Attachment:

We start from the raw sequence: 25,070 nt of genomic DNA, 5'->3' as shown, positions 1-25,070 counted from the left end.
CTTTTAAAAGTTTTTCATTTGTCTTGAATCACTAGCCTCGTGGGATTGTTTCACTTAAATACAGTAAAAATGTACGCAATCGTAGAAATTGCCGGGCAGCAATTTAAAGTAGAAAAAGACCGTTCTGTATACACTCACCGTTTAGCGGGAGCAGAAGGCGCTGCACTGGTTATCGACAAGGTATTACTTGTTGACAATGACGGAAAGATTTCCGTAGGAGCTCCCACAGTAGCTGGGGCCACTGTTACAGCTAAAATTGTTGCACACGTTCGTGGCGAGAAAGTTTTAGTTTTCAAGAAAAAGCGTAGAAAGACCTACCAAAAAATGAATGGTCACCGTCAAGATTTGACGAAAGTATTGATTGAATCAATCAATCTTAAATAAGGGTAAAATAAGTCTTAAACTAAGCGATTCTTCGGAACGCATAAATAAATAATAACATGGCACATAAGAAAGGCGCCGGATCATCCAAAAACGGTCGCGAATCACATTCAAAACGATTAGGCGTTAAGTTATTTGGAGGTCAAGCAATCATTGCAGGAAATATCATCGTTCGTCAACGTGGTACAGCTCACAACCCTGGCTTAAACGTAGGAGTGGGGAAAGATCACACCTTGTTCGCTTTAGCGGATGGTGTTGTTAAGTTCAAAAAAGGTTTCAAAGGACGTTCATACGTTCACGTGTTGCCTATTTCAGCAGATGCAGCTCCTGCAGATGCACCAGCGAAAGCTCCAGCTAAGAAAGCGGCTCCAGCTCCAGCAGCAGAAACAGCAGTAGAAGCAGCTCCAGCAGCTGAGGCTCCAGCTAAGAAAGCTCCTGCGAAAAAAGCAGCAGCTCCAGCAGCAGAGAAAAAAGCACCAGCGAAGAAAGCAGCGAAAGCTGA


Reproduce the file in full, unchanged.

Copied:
We start from the raw sequence: 25,070 nt of genomic DNA, 5'->3' as shown, positions 1-25,070 counted from the left end.
CTTTTAAAAGTTTTTCATTTGTCTTGAATCACTAGCCTCGTGGGATTGTTTCACTTAAATACAGTAAAAATGTACGCAATCGTAGAAATTGCCGGGCAGCAATTTAAAGTAGAAAAAGACCGTTCTGTATACACTCACCGTTTAGCGGGAGCAGAAGGCGCTGCACTGGTTATCGACAAGGTATTACTTGTTGACAATGACGGAAAGATTTCCGTAGGAGCTCCCACAGTAGCTGGGGCCACTGTTACAGCTAAAATTGTTGCACACGTTCGTGGCGAGAAAGTTTTAGTTTTCAAGAAAAAGCGTAGAAAGACCTACCAAAAAATGAATGGTCACCGTCAAGATTTGACGAAAGTATTGATTGAATCAATCAATCTTAAATAAGGGTAAAATAAGTCTTAAACTAAGCGATTCTTCGGAACGCATAAATAAATAATAACATGGCACATAAGAAAGGCGCCGGATCATCCAAAAACGGTCGCGAATCACATTCAAAACGATTAGGCGTTAAGTTATTTGGAGGTCAAGCAATCATTGCAGGAAATATCATCGTTCGTCAACGTGGTACAGCTCACAACCCTGGCTTAAACGTAGGAGTGGGGAAAGATCACACCTTGTTCGCTTTAGCGGATGGTGTTGTTAAGTTCAAAAAAGGTTTCAAAGGACGTTCATACGTTCACGTGTTGCCTATTTCAGCAGATGCAGCTCCTGCAGATGCACCAGCGAAAGCTCCAGCTAAGAAAGCGGCTCCAGCTCCAGCAGCAGAAACAGCAGTAGAAGCAGCTCCAGCAGCTGAGGCTCCAGCTAAGAAAGCTCCTGCGAAAAAAGCAGCAGCTCCAGCAGCAGAGAAAAAAGCACCAGCGAAGAAAGCAGCGAAAGCTGA